The Lynx Group

Interview with the Innovators

Real-World Experience with TRK Inhibitors in Patients with Lung and Colon Cancers
Dr Mary Fidler of Rush University Medical Center, Chicago, IL, and Dr Arturo Loaiza-Bonilla of the Comprehensive Care and Research Center, Philadelphia, PA, describe their practical experiences with TRK inhibitors in patients with lung cancer and colorectal cancer.
Read Article

Distinctions and Parallels Among TRK Inhibitors
Dr Ezra Cohen of UC San Diego, La Jolla, CA; Dr Mary Fidler of Rush University Medical Center, Chicago, IL; and Dr Arturo Loaiza-Bonilla of the Comprehensive Care and Research Center, Philadelphia, PA, explore the mutual and contrasting features of TRK inhibitors.
Read Article

NTRK Gene Fusion Enrichment in Patient Subpopulations
Dr Ezra Cohen of UC San Diego, La Jolla, CA, and Dr Arturo Loaiza-Bonilla of the Comprehensive Care and Research Center, Philadelphia, PA, identify specific subpopulations of patients in which NTRK gene fusions may be commonly uncovered.
Read Article

Occurrence of TRK Fusion–Positive Tumors in Different Cancer Types
Dr Ezra Cohen of UC San Diego, La Jolla, CA; Dr Mary Fidler of Rush University Medical Center, Chicago, IL; and Dr Arturo Loaiza-Bonilla of the Comprehensive Care and Research Center, Philadelphia, PA, confer on the categorization of various cancer types in which NTRK gene fusions may be detected.
Read Article

Significance of Early and Broad Testing of Tumor Mutations
Dr Ezra Cohen of UC San Diego, La Jolla, CA; Dr Mary Fidler of Rush University Medical Center, Chicago, IL; and Dr Arturo Loaiza-Bonilla of the Comprehensive Care and Research Center, Philadelphia, PA, discuss how testing for tumor mutations early and broadly may lead to better treatment outcomes.
Read Article

Who Should Be Screened for Tumor Mutations?
Dr Ezra Cohen of UC San Diego, La Jolla, CA; Dr Mary Fidler of Rush University Medical Center, Chicago, IL; and Dr Arturo Loaiza-Bonilla of the Comprehensive Care and Research Center, Philadelphia, PA, examine who should be tested for tumor mutations.
Read Article

Using FGFR Inhibitors in Clinical Practice
Dr Angela Lamarca discusses the use of FGFR inhibitors in daily practice. Their use will depend largely on data from currently ongoing second- and first-line clinical trials. She suggests that consideration should be given to their use in combination with chemotherapy and/or as maintenance therapy after first-line chemotherapy. Dr Milind Javle summarizes the field, suggesting that a time may come when patients with CCA are never treated with chemotherapy at all. Pemigatinib was FDA approved as second-line therapy in cholangiocarcinoma in May 2020.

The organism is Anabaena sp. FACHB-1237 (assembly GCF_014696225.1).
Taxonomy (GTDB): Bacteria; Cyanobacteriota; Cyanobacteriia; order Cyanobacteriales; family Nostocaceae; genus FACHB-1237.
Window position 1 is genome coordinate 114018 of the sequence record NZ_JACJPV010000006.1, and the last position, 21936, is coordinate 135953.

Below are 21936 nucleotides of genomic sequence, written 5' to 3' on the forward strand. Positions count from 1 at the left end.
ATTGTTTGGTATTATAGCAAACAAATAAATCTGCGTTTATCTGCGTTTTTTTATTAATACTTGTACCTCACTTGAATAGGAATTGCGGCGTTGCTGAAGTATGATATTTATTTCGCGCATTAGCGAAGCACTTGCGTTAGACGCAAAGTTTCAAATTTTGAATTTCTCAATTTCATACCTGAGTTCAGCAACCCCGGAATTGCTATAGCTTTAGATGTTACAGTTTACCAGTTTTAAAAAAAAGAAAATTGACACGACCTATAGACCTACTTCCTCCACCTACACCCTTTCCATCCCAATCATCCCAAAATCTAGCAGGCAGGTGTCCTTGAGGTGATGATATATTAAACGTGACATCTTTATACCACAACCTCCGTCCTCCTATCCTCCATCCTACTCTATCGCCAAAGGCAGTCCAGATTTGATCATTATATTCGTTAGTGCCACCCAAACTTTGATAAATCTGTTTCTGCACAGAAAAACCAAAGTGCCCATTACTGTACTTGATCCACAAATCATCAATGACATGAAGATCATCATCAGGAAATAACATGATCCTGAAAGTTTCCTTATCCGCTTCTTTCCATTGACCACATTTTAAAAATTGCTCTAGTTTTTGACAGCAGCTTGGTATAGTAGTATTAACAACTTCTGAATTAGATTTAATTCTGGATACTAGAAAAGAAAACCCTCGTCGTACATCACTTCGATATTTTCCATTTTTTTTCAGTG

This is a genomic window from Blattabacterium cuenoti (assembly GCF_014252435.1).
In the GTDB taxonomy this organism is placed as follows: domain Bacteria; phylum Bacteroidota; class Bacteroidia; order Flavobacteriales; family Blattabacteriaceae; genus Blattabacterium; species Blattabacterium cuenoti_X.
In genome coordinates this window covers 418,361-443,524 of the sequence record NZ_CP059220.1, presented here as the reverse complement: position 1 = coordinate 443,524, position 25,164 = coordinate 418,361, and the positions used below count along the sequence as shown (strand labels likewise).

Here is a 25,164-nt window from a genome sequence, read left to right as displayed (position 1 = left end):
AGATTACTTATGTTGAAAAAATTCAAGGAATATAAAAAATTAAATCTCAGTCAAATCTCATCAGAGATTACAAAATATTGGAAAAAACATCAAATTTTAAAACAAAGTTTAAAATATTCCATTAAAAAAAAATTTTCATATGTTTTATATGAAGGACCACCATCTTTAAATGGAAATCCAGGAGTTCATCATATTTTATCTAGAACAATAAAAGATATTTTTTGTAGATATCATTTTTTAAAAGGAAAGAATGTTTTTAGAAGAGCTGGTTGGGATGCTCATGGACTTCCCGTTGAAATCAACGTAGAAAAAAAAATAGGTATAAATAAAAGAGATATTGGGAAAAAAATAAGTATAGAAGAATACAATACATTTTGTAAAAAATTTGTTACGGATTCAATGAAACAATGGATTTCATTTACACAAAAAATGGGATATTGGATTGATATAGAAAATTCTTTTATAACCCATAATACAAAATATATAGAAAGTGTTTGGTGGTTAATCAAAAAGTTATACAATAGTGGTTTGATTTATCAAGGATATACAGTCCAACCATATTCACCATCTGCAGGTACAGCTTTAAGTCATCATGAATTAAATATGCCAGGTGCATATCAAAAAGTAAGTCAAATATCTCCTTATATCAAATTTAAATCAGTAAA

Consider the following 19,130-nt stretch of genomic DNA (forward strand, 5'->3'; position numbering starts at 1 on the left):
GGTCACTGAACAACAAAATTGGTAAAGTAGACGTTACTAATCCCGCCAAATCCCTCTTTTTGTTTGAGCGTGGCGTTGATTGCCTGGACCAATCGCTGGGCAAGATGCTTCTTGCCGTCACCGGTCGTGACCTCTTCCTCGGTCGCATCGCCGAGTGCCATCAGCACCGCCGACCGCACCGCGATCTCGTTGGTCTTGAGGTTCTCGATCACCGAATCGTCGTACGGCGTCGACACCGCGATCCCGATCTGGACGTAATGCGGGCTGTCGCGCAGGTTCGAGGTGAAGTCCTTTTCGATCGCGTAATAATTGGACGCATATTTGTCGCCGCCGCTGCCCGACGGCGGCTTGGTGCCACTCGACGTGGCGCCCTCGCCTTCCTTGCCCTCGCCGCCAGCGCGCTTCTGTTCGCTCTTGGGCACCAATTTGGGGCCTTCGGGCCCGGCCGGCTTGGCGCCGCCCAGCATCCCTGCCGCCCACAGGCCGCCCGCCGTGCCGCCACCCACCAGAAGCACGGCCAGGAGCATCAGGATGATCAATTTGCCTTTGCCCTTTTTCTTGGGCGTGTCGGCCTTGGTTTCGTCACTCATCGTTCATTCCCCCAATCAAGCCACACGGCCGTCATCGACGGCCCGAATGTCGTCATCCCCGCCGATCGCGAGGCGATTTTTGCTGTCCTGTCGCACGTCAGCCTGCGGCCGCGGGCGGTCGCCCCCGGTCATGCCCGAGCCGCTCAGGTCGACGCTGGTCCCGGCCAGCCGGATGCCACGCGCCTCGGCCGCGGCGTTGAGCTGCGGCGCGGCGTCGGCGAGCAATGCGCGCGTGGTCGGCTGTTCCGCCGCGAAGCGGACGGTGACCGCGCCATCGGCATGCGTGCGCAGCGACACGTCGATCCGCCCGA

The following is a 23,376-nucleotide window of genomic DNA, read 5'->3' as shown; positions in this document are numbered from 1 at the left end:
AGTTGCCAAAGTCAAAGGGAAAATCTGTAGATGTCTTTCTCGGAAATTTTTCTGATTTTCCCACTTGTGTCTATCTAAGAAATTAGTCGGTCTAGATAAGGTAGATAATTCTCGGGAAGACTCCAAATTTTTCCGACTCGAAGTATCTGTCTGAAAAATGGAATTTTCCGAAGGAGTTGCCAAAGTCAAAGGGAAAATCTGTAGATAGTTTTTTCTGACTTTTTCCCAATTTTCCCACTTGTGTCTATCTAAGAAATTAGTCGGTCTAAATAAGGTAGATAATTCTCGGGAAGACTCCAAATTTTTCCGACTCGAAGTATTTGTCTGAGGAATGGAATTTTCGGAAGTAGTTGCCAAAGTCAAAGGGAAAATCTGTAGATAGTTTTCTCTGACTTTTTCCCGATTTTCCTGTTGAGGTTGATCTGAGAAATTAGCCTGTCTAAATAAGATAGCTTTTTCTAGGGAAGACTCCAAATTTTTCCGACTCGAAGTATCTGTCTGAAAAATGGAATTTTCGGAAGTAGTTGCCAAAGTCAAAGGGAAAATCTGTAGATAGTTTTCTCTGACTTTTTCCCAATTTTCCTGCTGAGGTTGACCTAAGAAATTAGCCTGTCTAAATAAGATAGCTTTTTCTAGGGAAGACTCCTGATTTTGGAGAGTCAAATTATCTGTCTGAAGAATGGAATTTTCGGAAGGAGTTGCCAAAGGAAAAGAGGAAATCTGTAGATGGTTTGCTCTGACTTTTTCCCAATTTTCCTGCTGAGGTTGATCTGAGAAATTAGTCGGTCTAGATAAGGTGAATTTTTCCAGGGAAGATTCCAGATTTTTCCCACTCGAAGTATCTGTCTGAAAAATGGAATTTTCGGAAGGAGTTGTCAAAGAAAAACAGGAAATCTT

Read Article

Toxicities Associated with FGFR Inhibitors
Dr Vaibhav Sahai reviews the toxicities that have been encountered in clinical trials with FGFR inhibitors. He suggests that most of these adverse events are class effects and include hyperphosphatemia (which is relatively easy to manage with dietary restrictions and phosphate-binding agents), nail and hair changes, stomatitis, and retinal epithelial changes. In contrast, Dr Angela LaMarca considers the adverse events associated with chemotherapy, including myelosuppression, nausea, vomiting, diarrhea, and others. Dr Milind Javle suggests that the toxicities encountered with chemotherapy are significantly worse than those with FGFR inhibitors.
Read Article

Effective Targeted Therapies in CCA: IDH1 and FGFR
Dr Angela Lamarca reviews the current clinical trials with FGFR inhibitors, particularly those with patients with FGFR2 fusion and other genetic aberrations. Dr Vaibhav Sahai highlights those FGFR inhibitors that are nonselective and those that are selective for FGFR1-4, and discusses the clinical trial results with the selective inhibitors, including pemigatinib and infigratinib. He remarks that the response rates and progression-free survival in these trials have been remarkable, far better than what is seen with chemotherapy.
Read Article

Managing CCA Patients While Waiting for Molecular Biomarker Testing Results
Dr Vaibhav Sahai and Dr Angela Lamarca consider options for managing patients with CCA while awaiting results from biomarker testing, which can take 3 to 6 weeks. They discuss starting these patients on first-line chemotherapy and then switching appropriate patients to second-line targeted therapy, and also speak to the increased utility of next-generation sequencing in CCA.
Read Article

Page 1 of 2

Subscribe to
Value-Based Cancer Care

Stay up to date with personalized medicine by subscribing to receive the free VBCC print publication or weekly e‑Newsletter.

I'd like to receive: